Neurotransmitters are the molecules that carry signals between neurons. Signaling between neurons enables us to learn, think, and experience mood changes. When signaling malfunctions, it may cause mental illness and cognitive difficulties.
The best-known examples are serotonin and dopamine, and both are involved in psychological illnesses, such as anxiety, addiction, and depression.
Serotonin regulates mood, and too little may contribute to depression. Doctors often prescribe selective serotonin reuptake inhibitors (SSRI) as treatment. It’s thought to increase serotonin levels and thus, improve communication between neurons controlling mood. In theory, it makes sense. But it doesn’t explain why it takes a month or more to reduce symptoms.
The brain’s reward center produces dopamine in response to something pleasant, such as a nice meal or winning a bet. Many addictive drugs increase dopamine levels, which creates a sense of euphoria. The chemically induced reward then initiates a craving for more. If the reward circuitry becomes damaged, it may cause depression, which could explain why someone with depression may self-medicate with substances that boost dopamine.
Researchers at the Icahn School of Medicine at Mount Sinai recently discovered serotonin also acts as a chemical marker. It binds to H3, a histone that regulates the genes in charge of turning stem cells into serotonin neurons.
Read the original publication of this study here: Dopaminylation of histone H3 in ventral tegmental area regulates cocaine seeking
This latest study aimed to examine if dopamine might act in a similar way to seratonin, regulating the genes involved in drug addiction and withdrawal.
Dopaminylation of histone H3 in ventral tegmental area regulates cocaine seeking
Scientists studied the postmortem brains of cocaine users. They found lower amounts of dopaminylation of H3 in the dopamine neuron clusters in the ventral tegmental area (VTA) of the brain. This brain region is known to be relevant in addiction.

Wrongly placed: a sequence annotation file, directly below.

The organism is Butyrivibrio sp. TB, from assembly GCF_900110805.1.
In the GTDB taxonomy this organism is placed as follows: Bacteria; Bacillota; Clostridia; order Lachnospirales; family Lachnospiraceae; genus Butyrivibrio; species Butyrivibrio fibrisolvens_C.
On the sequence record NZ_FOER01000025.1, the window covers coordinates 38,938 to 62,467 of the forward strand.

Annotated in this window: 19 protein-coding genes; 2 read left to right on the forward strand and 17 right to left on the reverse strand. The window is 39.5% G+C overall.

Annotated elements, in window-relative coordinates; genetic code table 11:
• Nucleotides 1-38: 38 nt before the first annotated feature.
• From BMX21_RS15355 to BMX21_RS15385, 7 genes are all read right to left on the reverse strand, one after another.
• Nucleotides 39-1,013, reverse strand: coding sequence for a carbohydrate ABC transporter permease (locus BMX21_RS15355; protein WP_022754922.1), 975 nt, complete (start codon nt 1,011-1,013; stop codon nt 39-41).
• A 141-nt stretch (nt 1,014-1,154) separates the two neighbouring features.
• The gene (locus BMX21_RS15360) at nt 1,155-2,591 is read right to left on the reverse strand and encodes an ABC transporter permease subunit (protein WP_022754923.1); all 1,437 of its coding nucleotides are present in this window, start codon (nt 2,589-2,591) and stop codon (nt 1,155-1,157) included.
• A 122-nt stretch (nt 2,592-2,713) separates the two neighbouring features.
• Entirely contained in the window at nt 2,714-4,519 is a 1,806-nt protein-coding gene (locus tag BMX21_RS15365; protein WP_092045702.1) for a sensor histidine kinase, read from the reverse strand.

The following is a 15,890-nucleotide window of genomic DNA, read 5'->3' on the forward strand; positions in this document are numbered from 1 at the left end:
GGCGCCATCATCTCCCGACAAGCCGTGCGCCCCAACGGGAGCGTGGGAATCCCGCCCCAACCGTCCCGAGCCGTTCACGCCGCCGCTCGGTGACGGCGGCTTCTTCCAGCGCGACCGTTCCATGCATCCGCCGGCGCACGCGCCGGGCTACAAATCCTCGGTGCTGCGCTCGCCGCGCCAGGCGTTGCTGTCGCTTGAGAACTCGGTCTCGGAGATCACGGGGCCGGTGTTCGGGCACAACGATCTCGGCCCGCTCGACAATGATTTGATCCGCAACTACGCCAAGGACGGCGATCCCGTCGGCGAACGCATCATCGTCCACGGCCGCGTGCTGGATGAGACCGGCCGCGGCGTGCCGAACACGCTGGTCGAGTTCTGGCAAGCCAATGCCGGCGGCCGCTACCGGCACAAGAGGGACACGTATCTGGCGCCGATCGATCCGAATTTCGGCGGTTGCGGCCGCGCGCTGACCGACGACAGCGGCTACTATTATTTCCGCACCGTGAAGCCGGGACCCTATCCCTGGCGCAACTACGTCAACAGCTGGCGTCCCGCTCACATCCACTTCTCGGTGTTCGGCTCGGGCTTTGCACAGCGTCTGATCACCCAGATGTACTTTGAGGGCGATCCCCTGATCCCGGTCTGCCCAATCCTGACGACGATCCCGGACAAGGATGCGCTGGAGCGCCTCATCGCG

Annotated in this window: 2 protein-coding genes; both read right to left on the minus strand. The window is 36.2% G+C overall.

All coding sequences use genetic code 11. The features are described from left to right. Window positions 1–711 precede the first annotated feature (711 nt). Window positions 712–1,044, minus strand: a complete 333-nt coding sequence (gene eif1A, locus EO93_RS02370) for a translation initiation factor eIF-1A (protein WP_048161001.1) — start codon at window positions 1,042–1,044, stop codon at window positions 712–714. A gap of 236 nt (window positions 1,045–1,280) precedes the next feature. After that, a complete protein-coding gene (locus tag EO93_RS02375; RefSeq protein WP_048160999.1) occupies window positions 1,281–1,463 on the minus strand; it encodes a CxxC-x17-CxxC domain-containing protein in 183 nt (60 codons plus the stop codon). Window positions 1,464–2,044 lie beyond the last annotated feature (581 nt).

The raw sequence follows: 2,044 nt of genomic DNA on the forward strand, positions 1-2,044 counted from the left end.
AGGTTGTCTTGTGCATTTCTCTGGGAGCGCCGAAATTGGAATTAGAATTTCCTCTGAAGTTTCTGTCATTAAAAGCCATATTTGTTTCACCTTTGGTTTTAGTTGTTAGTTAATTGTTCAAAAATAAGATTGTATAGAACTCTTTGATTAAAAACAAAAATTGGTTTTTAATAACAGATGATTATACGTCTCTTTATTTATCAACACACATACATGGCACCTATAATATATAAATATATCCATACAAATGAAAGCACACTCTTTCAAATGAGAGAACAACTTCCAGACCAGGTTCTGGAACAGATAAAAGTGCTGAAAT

Next, the team studied rats before and after ten days of self-administered cocaine. And like the human brains, dopaminylation of H3 was lower in the rats’ VTA. Furthermore, a month after withdrawing the rats from cocaine, the dopaminylation of H3 was much higher than the controls.
The increase may be crucial in controlling gene expression, rewiring the brain’s reward center, and generating cravings during drug withdrawal.
With long-term cocaine use, modified neural circuits need a steady supply of the drug to function normally. It requires activating some genes and deactivating others to make the proteins for those changes. In other words, dopamine acting on H3 is the driving force behind the epigenetic mechanism, not DNA sequence alterations.
Cocaine withdrawal is associated with changes in gene expression that rewire neural circuits and alter synaptic connections. But in rats genetically modified to inhibit dopaminylation, changes were suppressed. Moreover, these rats had lower neural impulse firing in VTA neurons and released less dopamine. In later tests, these rats also showed fewer drug-seeking behaviors.
The findings suggest genetic changes affect the brain’s reward circuitry and may explain the craving for dopamine stimulating substances during withdrawal. However, it seems to be dopaminylation and not typical dopamine that dictates drug-seeking habits.
Given the vital role of serotonin and dopamine in mental health, the implications will likely go beyond addiction. For instance, if antidepressants work by activating this epigenetic process rather than merely supplying more serotonin, it could explain why the drugs take a while to have an effect.
- The same enzyme involved in binding serotonin to H3 causes dopamine to attach to H3.
- Histone H3 glutamine 5 dopaminylation (H3Q5dop) plays a critical role in cocaine-induced transcriptional plasticity in the midbrain.
- The study findings establish a neurotransmission-independent role for nuclear dopamine in relapse-related transcriptional plasticity in the VTA.
- In short, this discovery could change the way we view addiction, mental illness, and epigenetics. It could also mean we’re closer to finding treatments that work in the long run.
You can read the original publication of this study here: Dopaminylation of histone H3 in ventral tegmental area regulates cocaine seeking